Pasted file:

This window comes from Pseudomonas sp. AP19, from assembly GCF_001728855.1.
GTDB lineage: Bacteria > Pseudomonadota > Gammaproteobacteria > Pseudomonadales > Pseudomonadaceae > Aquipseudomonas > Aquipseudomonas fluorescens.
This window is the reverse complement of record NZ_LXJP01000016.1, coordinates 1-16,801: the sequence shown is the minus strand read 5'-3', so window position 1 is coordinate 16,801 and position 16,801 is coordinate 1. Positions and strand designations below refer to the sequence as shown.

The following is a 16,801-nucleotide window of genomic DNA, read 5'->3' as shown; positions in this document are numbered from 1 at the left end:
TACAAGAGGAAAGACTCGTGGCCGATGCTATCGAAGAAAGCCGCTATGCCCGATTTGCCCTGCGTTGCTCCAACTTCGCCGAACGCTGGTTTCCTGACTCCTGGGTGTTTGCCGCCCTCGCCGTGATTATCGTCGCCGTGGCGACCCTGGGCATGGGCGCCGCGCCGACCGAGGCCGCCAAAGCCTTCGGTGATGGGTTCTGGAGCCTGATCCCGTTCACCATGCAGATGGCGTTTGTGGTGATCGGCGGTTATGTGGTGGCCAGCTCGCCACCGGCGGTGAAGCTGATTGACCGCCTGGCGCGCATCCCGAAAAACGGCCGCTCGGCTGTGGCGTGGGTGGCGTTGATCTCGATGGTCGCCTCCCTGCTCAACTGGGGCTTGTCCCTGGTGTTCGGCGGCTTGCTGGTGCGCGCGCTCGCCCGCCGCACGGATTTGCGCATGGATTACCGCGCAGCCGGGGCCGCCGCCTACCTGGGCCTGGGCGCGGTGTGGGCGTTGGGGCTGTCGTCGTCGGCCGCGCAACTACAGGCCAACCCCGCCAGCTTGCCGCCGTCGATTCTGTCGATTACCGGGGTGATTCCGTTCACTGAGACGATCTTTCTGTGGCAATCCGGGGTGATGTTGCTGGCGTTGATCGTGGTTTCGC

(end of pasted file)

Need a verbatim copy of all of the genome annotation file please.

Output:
This window comes from Pseudomonas sp. AP19, from assembly GCF_001728855.1.
GTDB lineage: Bacteria > Pseudomonadota > Gammaproteobacteria > Pseudomonadales > Pseudomonadaceae > Aquipseudomonas > Aquipseudomonas fluorescens.
This window is the reverse complement of record NZ_LXJP01000016.1, coordinates 1-16,801: the sequence shown is the minus strand read 5'-3', so window position 1 is coordinate 16,801 and position 16,801 is coordinate 1. Positions and strand designations below refer to the sequence as shown.

The following is a 16,801-nucleotide window of genomic DNA, read 5'->3' as shown; positions in this document are numbered from 1 at the left end:
TACAAGAGGAAAGACTCGTGGCCGATGCTATCGAAGAAAGCCGCTATGCCCGATTTGCCCTGCGTTGCTCCAACTTCGCCGAACGCTGGTTTCCTGACTCCTGGGTGTTTGCCGCCCTCGCCGTGATTATCGTCGCCGTGGCGACCCTGGGCATGGGCGCCGCGCCGACCGAGGCCGCCAAAGCCTTCGGTGATGGGTTCTGGAGCCTGATCCCGTTCACCATGCAGATGGCGTTTGTGGTGATCGGCGGTTATGTGGTGGCCAGCTCGCCACCGGCGGTGAAGCTGATTGACCGCCTGGCGCGCATCCCGAAAAACGGCCGCTCGGCTGTGGCGTGGGTGGCGTTGATCTCGATGGTCGCCTCCCTGCTCAACTGGGGCTTGTCCCTGGTGTTCGGCGGCTTGCTGGTGCGCGCGCTCGCCCGCCGCACGGATTTGCGCATGGATTACCGCGCAGCCGGGGCCGCCGCCTACCTGGGCCTGGGCGCGGTGTGGGCGTTGGGGCTGTCGTCGTCGGCCGCGCAACTACAGGCCAACCCCGCCAGCTTGCCGCCGTCGATTCTGTCGATTACCGGGGTGATTCCGTTCACTGAGACGATCTTTCTGTGGCAATCCGGGGTGATGTTGCTGGCGTTGATCGTGGTTTCGC